Dachau concentration camp: We got up early and headed off to breakfast before heading to Dachau, the previous site of the first concentration camp in Germany. We have started to fall in love with their German breakfast sandwiches. They usually have some form of pretzel on the outside and then different forms of meat and cheese with arugula inside. They are very delicious!
Dachau is a very morbid scene and you can’t imagine what it would have been like with everyone packed into this place. 41,000 people died within this concentration camp. This was a camp built with hate. It started as a prison camp for political opposition, but quickly turned into a camp for anyone that opposed the Nazi way of viewing the world. Homosexual, Jewish, Polish, Czech, political opposition, it did not matter. They could so easily take your freedom away at that time and pack you in this place without any sense of humanity. It’s hard to really say that Dachau is a must see on your visit, because it was such a horrible experience to see what happened here, but I think it’s a need for everyone to understand what happened here and how we should not allow this again.
There are various parts to the area and it really depends on how much of it you want to experience and see. It’s very tough to walk through the various areas without being disgusted by the hate that happened here. As you walk through the barracks or the execution areas and learn about the experiences here from the people that lived here, it’s quite heart breaking. It’s a great audio tour that really gets you a lot of information. There is also a museum in the initial area of the camp, which was once the admission area. It goes through the whole history and has a lot of in depth information on people that lived here and what happened through the war.
I am glad that the German people are very aware of the horror involved in their history and it’s very hard for them to live down. They don’t sweep it under the rug, instead they educate and say this is who we are now and we should never allow something like this to take place again. I think this is an ultimate country of change and how people can change and evolve into something much different.
We went out to eat later that night at a downtown area of Munich, but didn’t do a whole lot after. I wouldn’t try to fit too much into the day of going to Dachau as it’s quite draining in itself from a psychological standpoint. Take your time and experience it and learn. If you would want, you could always fit something small in like walking around the English Garden afterwards if you choose to add to the day.
- Nymphenburg palace
- Olympic stadium
- BMW museum
We changed pace a bit today and went to several museums within the city. We did it in style though! We all hopped on limes and rode them across town to all of the locations which was fun and convenient.
Nymphenburg palace: Our first stop on the tour was Nymphenburg palace. It was a beautiful place where King Ludwig and then several other significant players stayed in Munich’s history. There was beautiful landscaping across the back yard of the palace and it went for days. It almost reminded me of a small version of Versailles. The inner rooms were short and sweet in comparison to the palace we visited in Berlin. I love some of the amazing murals that were done in many of the rooms. I think ceiling art has always been amazing to me. It’s courtyard in the back is extremely large and you can really take some time in this area to just relax on a beautiful day.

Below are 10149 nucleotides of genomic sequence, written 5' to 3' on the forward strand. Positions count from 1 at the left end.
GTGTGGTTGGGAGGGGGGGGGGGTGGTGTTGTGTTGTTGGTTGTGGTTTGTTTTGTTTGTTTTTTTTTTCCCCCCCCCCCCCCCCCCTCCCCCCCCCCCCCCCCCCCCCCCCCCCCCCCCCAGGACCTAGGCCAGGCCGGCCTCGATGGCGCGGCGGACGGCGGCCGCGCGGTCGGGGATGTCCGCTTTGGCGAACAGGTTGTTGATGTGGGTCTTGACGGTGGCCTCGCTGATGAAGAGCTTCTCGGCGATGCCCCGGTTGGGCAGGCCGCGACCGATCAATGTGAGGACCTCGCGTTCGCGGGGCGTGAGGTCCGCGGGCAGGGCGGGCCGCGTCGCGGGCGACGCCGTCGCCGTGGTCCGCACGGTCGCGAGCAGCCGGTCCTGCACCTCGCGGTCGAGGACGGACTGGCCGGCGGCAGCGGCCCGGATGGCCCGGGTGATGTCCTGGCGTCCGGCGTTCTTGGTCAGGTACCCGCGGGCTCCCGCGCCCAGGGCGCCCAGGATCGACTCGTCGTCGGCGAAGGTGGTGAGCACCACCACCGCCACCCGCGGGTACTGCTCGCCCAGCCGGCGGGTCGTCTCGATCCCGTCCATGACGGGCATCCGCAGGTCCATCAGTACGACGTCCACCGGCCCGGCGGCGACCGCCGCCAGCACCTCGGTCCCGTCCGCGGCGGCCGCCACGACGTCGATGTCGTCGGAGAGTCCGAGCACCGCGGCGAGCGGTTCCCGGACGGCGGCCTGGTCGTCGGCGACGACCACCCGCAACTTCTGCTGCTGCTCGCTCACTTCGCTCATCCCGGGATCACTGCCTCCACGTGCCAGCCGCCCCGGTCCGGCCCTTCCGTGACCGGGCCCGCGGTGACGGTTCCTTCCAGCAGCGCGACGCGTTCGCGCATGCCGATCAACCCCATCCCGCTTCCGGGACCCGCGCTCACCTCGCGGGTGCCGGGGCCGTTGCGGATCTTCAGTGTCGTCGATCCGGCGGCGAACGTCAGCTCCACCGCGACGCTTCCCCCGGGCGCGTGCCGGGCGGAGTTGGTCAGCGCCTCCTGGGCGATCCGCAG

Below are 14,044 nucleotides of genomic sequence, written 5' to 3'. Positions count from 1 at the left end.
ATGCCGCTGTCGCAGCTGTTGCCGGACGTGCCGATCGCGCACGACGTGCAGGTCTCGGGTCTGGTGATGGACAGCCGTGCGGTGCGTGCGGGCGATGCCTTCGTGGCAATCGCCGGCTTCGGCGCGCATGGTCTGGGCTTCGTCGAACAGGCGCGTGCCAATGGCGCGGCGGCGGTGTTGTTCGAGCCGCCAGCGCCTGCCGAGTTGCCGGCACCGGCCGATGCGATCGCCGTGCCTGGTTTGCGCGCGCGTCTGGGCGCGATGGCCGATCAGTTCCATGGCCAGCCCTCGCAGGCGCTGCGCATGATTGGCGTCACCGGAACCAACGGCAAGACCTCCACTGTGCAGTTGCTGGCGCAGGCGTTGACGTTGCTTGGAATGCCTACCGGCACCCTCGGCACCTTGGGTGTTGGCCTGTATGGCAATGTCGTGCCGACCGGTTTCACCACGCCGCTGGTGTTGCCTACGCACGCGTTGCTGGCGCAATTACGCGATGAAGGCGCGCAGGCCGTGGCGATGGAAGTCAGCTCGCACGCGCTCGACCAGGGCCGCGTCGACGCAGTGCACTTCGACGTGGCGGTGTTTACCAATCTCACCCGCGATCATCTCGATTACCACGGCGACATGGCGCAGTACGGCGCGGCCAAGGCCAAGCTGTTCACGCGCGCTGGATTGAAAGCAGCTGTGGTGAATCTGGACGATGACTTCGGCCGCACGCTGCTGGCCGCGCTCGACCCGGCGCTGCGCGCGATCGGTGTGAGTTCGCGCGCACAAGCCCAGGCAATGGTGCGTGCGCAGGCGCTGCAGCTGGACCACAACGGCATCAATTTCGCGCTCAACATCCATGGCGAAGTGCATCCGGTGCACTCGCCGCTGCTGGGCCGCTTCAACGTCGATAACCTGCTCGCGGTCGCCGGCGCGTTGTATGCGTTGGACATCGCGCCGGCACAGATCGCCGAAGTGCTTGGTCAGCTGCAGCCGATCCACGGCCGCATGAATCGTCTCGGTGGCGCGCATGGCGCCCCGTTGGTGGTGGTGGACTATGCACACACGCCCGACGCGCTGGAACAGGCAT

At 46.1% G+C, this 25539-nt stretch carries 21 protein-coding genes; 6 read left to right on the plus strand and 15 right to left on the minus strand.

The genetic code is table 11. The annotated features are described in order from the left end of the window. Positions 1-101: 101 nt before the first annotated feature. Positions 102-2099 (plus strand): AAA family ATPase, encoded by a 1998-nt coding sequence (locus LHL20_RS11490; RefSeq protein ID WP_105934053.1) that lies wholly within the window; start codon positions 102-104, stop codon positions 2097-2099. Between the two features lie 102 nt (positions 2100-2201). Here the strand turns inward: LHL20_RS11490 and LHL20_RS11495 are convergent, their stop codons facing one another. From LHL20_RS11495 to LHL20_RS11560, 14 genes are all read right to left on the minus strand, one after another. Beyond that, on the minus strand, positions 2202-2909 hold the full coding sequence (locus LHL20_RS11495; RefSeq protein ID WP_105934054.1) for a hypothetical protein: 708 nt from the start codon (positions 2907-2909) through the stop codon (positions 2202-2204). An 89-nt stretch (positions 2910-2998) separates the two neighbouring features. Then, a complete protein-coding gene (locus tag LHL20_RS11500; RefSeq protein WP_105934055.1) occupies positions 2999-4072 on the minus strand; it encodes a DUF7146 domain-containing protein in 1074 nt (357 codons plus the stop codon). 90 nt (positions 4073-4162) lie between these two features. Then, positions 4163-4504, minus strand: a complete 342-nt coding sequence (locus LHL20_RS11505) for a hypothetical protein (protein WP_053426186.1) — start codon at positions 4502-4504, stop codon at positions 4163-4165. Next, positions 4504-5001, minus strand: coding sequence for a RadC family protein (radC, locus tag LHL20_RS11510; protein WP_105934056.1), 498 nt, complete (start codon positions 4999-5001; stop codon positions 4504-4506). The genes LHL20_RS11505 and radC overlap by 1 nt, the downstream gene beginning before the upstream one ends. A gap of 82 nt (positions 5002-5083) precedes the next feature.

Olympic stadium: We took our Lime bikes down to the next area outside of the palace and it was a little ways away. Not overly far as we did still take our bikes. After some navigating, we made it to the Olympic stadium. This complex is huge! The difference between this and other Olympic parks is that it all took place here. Vancouver for example had some events take place there, some in Whistler and the living arrangements were outside the main city. One of the draws that they pushed on for the 1972 olympics was that everything will be in one location. The tour we did was great and we got to see old memorabilia, the old locker rooms from the Bayern Munich team and also walk across the grass. We loved the info and it was great to see how they really pushed inclusion during their Olympic stance. There is an option for you to zip-line across the field, which actually would have been kind of neat, but we decided to not do it.
BMW museum: The BMW museum was a short ride across and we were able to get in fairly quick. I will say for a car fan, this is probably a must, as a person that doesn’t care much for cars minus getting me from A to B…I would pass on this trip. Lots of information to begin with as you go through the museum, and it’s a bit overwhelming to look at as it’s sprawled across signs everywhere. Then you get to the car portion and it is neat to see the cars through the times but I probably could have done this plenty of places. Overall worth it if you like cars, just not really for my taste. The tickets were very affordable and the museum is very nicely laid out.
Lowenbrau: We had gone to most breweries across Munich but we missed Lowenbrau. Luckily we rode past it and stopped in for a couple of pints. It was as huge as a lot of the other breweries in Munich. Also some good Oktoberfest beer served.
*Top people watching spot